“Insist on yourself; never imitate. Your own gift you can present every moment with the cumulative force of a whole life’s cultivation; but of the adopted talent of another,
you have only an extemporaneous, half possession.
That which each can do best, none but his Maker can teach him.”
– Ralph Waldo Emerson
In the movie Ray, there’s a scene where Ray Charles’s record producer, Ahmet Ertegun, challenges his protégé. “Ray,” he says, “I want to tell you something and I don’t want you to take it wrong.”
“Then give it to me straight.”
“I signed you because I sensed something special in you not because you sound like Nat King Cole or Charles Brown.”
“I thought you like what I do,” Ray replies.
“We … we love the timbre of your voice, we like your virtuosity, your energy …”
“But not my music …”
“C’mon man, I didn’t say that.”
“Ahmet, this is what I do, man. I gotta make a living. This is what people want. I don’t know no other way.”
“We gotta help you find one.”
The incomparable Ray Charles, the accomplished singer and songwriter, the dynamic performer was told to find his own voice. Not the pitch or the tone of his voice, but rather the substance behind it. He had all the tools a singer needed to make a living, but he hadn’t yet caught hold of the one thing that would set him apart: his unique signature. To this point, he was simply a talented copy. He didn’t know who he really was. Once he figured that out, once he found his voice, that’s when something really special happened.
Your voice is not just the sound coming out of your mouth. It’s the signature coming out of your life. It is that unique sound emerging from the chorus of life messages within you. It is the singular music that resonates forth as you operate within your created and discovered giftedness. It is the discovery of that which is distinctly me, or in your case, distinctly you. Having a job, getting a paycheck, or even succeeding, though, doesn’t necessary mean we have found our voice.
One of my mentors and teachers, the late Howard Hendricks often said, “All people are born original, but most people die a copy .” When I consider what it means to be ‘born original’, I think of the uniqueness that is woven into each of God’s creations. I think of my createdness. I was born with a certain skillset. I’m good at things that you’re not good at. You can do things I could never dream of doing. The ancients referred to this uniqueness as our vocatio, what many folks today refer to as “calling.” You and I are geared for something specific. Like an intricately constructed timepiece, we are built with a series of gears that perfectly run when in sync. Some possess a wide range of gears. Others only possess a few or even one. The amount doesn’t matter. What matters is that we realize that we were created with a purpose and were given the tools to carry out that purpose.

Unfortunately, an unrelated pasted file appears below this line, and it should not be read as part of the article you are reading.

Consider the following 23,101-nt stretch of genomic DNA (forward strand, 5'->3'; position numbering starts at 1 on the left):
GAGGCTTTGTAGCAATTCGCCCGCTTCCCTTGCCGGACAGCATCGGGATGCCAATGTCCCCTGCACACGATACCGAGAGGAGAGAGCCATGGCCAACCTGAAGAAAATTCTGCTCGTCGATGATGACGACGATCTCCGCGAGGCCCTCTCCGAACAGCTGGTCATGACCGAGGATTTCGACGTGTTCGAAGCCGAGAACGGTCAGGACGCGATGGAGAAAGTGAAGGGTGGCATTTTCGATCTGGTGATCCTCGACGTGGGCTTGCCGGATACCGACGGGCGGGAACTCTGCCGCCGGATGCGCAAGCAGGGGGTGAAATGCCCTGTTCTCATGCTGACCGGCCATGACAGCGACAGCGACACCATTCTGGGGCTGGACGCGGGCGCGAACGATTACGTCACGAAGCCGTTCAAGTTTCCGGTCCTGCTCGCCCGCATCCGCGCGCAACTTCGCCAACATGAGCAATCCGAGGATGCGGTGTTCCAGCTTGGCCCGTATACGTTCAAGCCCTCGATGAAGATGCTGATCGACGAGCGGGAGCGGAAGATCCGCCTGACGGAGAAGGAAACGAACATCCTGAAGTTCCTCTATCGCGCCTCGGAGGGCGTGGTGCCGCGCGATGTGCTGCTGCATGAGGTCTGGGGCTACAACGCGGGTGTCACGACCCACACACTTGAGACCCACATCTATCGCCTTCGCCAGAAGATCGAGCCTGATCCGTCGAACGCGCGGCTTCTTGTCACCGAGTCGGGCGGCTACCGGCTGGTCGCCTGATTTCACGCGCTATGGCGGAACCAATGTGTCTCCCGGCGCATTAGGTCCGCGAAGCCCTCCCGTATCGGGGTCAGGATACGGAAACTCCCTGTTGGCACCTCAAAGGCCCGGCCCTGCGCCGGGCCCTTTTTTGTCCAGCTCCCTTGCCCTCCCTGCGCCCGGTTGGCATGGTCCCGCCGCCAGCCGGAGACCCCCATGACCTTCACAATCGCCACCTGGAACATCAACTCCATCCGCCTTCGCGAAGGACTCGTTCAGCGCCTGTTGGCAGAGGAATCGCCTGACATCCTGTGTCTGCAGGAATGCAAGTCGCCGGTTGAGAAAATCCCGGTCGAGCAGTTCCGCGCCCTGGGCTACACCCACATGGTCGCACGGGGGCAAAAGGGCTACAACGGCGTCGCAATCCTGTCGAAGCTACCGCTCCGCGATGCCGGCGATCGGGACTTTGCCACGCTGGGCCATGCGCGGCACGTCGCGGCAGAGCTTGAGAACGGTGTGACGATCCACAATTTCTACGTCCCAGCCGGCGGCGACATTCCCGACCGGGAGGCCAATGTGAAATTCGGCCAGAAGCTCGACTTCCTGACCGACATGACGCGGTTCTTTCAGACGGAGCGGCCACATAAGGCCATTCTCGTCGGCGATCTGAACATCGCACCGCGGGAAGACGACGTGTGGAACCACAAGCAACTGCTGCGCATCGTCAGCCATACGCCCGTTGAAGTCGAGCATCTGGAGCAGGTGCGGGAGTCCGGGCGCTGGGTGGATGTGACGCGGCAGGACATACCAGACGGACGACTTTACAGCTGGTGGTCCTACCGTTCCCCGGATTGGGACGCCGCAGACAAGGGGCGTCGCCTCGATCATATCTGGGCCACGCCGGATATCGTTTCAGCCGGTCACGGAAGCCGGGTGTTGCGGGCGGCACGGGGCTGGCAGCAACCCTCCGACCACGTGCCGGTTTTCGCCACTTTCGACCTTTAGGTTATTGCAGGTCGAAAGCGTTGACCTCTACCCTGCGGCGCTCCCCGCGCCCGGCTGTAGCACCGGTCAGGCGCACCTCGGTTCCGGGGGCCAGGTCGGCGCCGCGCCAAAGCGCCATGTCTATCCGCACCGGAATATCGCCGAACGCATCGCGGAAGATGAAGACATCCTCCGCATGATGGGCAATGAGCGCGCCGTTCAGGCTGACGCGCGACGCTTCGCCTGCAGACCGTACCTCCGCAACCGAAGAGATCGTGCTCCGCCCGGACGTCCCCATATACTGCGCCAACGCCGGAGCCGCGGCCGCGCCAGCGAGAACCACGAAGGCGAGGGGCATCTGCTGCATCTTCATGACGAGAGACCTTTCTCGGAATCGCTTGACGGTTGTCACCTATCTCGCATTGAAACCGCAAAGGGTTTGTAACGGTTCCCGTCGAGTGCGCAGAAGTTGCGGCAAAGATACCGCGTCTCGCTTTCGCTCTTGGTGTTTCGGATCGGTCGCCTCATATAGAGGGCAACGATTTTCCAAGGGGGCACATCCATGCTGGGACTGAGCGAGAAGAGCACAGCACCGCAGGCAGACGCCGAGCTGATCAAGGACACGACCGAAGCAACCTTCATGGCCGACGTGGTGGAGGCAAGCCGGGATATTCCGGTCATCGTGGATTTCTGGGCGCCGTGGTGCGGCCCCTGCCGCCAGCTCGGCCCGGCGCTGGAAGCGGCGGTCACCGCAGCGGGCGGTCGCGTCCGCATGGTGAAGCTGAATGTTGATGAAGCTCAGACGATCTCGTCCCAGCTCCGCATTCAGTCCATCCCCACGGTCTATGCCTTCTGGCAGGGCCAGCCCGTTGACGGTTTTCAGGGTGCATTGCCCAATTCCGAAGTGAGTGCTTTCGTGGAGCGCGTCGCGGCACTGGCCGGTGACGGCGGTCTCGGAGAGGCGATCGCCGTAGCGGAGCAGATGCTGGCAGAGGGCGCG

Unfortunately, many of us make decisions about our life and work based on what other people tell us about our voice, about how it should sound, and how we should use it. Because of this, we tend to choose careers, rather than callings. Putting aside what we know we were made for, we opt for stability and comfort over God-given passions and wiring. We say, ‘It’s just not practical,’ or ‘I’ll do that when I retire.” All the while, we suppress our unique voice until it’s so quiet that we hardly hear it, or even recognize it ourselves.
Why? Why do we so willingly lay aside something as profoundly important as our calling, and instead pick up something as common as a career. At least in part, it is because we have constructed a false dichotomy between the two. We’ve said, “You can follow your passions and do what you were made for, or you can be prudent, find a steady job and take care of your responsibilities. Prudent or Passionate. One or the other. You can’t have your cake and eat it to.
To that, I say, “Why Not?” Why can’t we be practically minded good stewards, and yet still honor our calling? Even if your current job doesn’t perfectly line up with your voice, that’s no excuse to ignore it.
Consider my friend Kyle. Not too long ago, Kyle spent several years working in a print shop. He knew he needed the job, but he also knew he was meant for something specific, and so the whole time he worked in the print shop, he also free-lanced as a writer. He worked hard at his career, and equally hard at his vocatio. Today, he’s a published writer.
My point here is that my friend didn’t let someone wedge him into a career that he wasn’t suited for. He dove deep into his createdness, his vocatio, and developed a strong voice. He’s an original not because he’s the only writer in the world, but because he’s found his unique voice in a career he was created to do.